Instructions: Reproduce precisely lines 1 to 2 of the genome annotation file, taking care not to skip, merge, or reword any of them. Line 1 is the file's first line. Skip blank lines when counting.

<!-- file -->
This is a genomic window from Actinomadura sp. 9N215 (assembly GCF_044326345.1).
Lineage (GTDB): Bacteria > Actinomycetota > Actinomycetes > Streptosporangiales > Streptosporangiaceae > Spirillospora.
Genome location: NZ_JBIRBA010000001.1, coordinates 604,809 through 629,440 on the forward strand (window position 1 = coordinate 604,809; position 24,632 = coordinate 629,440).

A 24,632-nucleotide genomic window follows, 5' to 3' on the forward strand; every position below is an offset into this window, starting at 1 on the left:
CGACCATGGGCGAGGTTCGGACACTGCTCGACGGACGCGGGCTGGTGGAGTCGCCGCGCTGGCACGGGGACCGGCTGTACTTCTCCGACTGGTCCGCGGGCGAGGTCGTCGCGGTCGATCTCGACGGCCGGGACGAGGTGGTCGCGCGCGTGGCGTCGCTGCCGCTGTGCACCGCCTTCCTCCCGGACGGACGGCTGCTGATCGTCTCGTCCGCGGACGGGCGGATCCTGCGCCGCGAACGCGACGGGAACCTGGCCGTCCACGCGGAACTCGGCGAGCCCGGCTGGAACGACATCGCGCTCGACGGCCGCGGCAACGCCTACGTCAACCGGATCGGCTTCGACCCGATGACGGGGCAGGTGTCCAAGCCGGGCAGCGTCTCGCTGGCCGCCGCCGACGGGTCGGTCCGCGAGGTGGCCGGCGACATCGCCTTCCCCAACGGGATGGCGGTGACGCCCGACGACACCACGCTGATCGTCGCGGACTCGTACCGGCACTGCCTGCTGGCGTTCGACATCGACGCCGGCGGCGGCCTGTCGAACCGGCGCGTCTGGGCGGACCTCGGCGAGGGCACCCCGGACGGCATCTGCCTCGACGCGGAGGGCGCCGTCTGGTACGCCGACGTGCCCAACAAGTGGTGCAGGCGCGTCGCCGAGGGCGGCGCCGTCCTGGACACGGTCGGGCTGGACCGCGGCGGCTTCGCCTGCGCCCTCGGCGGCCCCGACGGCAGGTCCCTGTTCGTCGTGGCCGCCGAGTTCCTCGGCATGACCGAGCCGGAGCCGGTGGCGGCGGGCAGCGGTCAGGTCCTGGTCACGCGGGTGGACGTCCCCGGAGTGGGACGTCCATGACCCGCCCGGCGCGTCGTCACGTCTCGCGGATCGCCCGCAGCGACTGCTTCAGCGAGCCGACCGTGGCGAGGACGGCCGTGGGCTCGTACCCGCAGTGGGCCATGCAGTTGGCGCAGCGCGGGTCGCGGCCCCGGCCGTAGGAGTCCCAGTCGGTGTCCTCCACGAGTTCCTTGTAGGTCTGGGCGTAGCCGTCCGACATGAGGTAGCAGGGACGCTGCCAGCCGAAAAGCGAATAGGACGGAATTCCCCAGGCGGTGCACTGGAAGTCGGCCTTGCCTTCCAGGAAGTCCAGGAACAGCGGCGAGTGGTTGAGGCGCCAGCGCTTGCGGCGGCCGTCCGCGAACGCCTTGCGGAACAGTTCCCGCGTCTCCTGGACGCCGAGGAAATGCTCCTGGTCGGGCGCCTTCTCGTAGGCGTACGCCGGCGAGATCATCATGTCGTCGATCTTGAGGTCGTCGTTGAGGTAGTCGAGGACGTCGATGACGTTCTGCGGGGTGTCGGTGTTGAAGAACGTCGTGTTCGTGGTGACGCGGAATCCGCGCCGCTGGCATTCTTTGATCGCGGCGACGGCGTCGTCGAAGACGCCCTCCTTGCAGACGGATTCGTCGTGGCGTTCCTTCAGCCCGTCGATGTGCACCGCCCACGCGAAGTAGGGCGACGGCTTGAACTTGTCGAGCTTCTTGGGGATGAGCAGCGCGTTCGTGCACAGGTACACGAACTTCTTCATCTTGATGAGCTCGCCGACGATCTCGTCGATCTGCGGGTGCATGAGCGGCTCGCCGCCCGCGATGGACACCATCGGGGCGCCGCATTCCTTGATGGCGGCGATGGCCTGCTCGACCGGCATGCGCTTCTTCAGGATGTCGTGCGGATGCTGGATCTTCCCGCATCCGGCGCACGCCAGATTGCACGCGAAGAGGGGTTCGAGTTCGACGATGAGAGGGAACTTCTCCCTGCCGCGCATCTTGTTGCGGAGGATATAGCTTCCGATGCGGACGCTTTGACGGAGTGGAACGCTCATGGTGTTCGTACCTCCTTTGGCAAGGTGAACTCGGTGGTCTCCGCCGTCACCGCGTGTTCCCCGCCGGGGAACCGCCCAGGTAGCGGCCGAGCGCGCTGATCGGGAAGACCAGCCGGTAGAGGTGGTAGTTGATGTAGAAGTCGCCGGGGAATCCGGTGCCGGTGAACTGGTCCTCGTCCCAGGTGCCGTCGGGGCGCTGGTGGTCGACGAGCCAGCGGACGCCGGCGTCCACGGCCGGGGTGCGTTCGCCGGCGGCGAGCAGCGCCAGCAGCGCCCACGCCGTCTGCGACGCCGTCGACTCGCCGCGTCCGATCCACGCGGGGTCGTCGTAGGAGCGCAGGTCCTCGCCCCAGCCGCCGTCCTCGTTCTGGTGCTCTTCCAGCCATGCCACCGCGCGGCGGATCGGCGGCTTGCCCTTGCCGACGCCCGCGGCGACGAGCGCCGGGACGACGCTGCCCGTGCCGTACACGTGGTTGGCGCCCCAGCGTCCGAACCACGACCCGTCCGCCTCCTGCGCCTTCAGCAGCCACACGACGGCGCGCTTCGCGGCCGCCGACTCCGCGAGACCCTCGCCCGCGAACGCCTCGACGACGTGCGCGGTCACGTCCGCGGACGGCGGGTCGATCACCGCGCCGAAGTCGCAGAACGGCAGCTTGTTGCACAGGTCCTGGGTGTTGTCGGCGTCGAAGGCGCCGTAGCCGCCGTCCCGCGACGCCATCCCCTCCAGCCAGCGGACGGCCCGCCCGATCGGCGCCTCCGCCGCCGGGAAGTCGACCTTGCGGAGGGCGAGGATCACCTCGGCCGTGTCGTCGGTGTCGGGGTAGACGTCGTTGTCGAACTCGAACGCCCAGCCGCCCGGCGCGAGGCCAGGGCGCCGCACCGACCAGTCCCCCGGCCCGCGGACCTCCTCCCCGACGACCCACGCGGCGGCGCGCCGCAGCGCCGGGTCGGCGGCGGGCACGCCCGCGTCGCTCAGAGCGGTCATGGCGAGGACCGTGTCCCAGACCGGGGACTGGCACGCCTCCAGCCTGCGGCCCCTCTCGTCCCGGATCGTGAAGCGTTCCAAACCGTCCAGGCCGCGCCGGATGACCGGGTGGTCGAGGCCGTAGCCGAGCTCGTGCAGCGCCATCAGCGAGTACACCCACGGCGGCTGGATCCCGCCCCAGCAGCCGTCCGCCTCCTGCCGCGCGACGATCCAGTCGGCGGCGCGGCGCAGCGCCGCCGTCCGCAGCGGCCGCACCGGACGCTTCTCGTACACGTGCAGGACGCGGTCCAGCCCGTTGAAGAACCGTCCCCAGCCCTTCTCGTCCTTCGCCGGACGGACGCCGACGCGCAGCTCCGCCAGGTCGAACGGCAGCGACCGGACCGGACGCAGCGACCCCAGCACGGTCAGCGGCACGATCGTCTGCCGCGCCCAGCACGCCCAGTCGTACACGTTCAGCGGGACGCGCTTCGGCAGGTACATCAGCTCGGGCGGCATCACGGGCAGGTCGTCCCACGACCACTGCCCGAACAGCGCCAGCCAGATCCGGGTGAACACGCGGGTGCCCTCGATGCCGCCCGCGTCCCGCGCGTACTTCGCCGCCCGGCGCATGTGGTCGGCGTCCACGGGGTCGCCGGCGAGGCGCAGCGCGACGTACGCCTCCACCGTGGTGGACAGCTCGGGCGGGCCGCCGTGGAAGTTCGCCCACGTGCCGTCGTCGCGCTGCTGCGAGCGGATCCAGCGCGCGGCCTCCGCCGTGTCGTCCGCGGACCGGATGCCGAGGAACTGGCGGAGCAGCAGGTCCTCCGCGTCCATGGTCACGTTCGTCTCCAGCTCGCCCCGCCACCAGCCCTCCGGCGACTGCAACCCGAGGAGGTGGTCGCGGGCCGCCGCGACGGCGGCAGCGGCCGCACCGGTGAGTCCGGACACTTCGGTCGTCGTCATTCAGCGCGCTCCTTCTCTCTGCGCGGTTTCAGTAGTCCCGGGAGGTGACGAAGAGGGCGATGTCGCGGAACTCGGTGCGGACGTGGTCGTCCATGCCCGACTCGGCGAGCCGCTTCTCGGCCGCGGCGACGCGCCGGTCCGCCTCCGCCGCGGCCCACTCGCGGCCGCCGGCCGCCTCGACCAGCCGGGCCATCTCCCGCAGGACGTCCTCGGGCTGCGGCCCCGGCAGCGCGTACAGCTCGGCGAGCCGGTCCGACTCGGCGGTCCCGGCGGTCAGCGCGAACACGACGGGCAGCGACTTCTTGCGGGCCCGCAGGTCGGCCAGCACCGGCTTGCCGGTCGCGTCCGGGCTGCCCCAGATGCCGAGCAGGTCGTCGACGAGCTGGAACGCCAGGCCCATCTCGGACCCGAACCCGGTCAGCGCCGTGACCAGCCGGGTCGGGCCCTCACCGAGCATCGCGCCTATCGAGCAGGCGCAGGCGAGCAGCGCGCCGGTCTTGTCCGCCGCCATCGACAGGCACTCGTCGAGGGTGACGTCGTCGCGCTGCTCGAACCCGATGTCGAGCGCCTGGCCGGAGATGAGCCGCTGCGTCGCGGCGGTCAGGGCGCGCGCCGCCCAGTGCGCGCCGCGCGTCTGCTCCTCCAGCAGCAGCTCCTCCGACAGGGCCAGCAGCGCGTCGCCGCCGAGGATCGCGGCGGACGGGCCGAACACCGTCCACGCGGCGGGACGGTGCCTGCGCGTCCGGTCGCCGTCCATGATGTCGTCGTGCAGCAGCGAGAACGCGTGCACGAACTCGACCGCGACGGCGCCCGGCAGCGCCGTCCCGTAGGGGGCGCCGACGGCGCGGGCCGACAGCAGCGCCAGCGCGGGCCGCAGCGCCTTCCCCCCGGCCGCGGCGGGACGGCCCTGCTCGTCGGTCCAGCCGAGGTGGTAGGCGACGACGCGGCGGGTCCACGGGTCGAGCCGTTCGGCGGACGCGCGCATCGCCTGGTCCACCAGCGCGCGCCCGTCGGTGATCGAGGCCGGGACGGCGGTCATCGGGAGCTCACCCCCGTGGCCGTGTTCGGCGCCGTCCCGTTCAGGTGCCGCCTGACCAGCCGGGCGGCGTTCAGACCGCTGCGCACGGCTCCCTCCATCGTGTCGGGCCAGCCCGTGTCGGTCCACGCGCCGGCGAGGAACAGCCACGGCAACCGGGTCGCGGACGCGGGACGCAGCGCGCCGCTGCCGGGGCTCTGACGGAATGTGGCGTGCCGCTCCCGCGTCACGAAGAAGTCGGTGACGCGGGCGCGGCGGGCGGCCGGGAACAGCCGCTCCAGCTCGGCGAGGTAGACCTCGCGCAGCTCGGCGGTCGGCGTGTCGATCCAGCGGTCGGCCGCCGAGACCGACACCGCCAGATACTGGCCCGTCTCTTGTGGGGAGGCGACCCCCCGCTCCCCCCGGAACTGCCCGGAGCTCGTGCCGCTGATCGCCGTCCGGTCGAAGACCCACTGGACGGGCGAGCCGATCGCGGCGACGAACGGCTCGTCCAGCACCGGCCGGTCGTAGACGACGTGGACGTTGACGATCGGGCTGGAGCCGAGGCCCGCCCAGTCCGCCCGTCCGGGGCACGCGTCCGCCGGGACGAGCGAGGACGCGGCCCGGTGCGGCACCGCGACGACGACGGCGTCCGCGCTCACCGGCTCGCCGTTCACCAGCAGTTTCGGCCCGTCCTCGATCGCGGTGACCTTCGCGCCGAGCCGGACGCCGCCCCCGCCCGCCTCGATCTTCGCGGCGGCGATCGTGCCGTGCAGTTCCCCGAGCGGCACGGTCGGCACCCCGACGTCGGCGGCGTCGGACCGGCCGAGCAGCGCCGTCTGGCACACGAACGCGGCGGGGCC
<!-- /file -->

This is a genomic window from Actinomadura sp. 9N215 (assembly GCF_044326345.1).
Lineage (GTDB): Bacteria > Actinomycetota > Actinomycetes > Streptosporangiales > Streptosporangiaceae > Spirillospora.